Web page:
Today, Steven Finn broke a long-standing record by becoming the fastest man in English test history to get to 50 test wickets. At just 22 years and 63 days, and in his 12th test match, Finn has broken the previous record (set by Ian Botham) by 6 months. Pretty good going.
So for someone who clearly takes wickets, and has an average of 26, why hasn't Finn been in the team? Dropped after Perth and only back in here thanks to Jimmy Anderson's injury, Finn hasn't nailed down a place in the team, and chances are he'll drop out again when Anderson returns.
The key stat to look at is Finn's run rate in tests. 3.97. While he has a very handy knack of taking wickets, he does leak runs, and with a lot of England's plans revolving around keeping it tight and creating pressure, having a leaky bowler who is spraying it around can undo all of the hard work created at the other end. At the time of being dropped during the Ashes, Finn was the leading wicket taker of the series, but at what cost? His economy rates Down Under don't make pretty reading - 3.71, 6.25, 4.43, 3.33, 4.61, 5.73. While England valued his wickets, they went for the more frugal Tim Bresnan at Melbourne, and the rest is history.
But, while Finn struggles to stem the flow of runs, he does have that very happy knack of taking wickets. 50 wickets in 12 matches is testament to that. Finn is a young man, and is still learning his craft as a fast bowler. No doubt in time he'll be able to keep it tight and bowl far more consistently, but at the moment he sprays it around far too often. When Anderson, or even Bresnan becomes fit again, the question has to be whether England value a man who will take wickets at a high tariff, or create pressure and be less effective but more cheap.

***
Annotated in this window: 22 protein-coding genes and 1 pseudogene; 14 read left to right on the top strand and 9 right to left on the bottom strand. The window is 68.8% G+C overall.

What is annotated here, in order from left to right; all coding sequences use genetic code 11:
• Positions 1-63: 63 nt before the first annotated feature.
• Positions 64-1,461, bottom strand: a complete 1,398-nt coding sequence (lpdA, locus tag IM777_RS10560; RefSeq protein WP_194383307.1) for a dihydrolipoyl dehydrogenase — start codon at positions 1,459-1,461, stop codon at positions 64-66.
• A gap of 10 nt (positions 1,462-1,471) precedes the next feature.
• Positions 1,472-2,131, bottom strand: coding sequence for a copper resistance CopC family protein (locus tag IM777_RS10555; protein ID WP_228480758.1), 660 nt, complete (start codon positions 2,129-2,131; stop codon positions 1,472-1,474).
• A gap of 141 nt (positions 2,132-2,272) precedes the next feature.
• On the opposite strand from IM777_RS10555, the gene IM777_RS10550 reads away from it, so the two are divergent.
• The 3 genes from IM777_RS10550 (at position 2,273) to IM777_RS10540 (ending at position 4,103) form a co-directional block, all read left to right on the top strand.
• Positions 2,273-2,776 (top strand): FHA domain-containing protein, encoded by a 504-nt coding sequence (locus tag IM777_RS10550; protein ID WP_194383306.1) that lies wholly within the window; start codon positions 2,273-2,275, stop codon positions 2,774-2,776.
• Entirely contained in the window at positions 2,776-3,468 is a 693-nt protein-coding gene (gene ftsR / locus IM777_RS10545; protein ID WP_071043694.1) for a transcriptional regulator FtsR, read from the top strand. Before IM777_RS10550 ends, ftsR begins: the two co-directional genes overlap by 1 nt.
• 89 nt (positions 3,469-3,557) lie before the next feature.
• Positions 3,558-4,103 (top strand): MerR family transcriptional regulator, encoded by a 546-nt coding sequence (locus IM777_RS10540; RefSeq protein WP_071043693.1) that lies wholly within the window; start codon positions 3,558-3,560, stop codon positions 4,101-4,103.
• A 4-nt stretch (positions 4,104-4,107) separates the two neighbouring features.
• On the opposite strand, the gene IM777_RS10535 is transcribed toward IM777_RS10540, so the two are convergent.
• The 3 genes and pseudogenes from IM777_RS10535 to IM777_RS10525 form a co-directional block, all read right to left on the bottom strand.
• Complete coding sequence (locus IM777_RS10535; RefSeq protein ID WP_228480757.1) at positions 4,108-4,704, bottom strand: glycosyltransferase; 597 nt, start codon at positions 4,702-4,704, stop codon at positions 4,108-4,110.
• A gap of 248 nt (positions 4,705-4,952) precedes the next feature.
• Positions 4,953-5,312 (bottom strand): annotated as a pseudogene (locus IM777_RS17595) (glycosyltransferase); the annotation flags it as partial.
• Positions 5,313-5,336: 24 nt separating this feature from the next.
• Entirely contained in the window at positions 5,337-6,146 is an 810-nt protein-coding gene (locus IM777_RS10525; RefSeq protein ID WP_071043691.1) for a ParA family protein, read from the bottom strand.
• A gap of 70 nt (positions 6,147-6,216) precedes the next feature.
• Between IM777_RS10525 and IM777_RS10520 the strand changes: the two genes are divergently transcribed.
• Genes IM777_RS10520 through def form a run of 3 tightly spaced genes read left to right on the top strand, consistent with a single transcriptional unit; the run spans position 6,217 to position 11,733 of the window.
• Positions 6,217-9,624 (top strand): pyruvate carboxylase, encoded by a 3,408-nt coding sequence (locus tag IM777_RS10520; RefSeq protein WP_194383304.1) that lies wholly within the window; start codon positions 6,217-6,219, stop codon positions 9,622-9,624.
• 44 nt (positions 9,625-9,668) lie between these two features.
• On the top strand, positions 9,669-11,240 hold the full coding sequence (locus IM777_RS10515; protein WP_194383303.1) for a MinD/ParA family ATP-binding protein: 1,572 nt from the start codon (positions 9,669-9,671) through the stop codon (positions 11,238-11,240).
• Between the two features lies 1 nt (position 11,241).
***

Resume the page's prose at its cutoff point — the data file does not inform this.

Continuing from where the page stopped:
It is a tricky one. Ultimately it's wickets that win test matches, and Finn takes wickets. But a lot of England's plans revolve around stifling the opposition, and forcing mistakes caused by scoreboard pressure. While Tremlett and Broad hardly covered themselves in glory this test match, normally England's attack is a much less generous proposition, and may have winkled out a few more wickets yesterday thanks to a low run rate forcing Sri Lankans to take risks attempting to force the pace.
Will Finn be dropped to make way when Anderson returns? Probably. The Andocracy have made it clear what their plans are for successful test cricket, and they can't afford to have one leaky bowler conceding over a hundred each innings. But will Steven Finn take hundreds more test wickets for England? Absolutely. Finn is still learning his craft, and there's nowhere more unforgiving than in test cricket. As Finn matures and grows in experience, any question about him being an expensive bowler will be out of the window, and he'll be an automatic pick as part of England's attack. But he quite clearly isn't there yet (as Matt Prior's 25 byes can testify) and what Finn needs to do is to go away from the glare of international cricket for a while, and just bowl. He's been very good in taking his first 50 test wickets. He'll be excellent as he takes his next few hundred.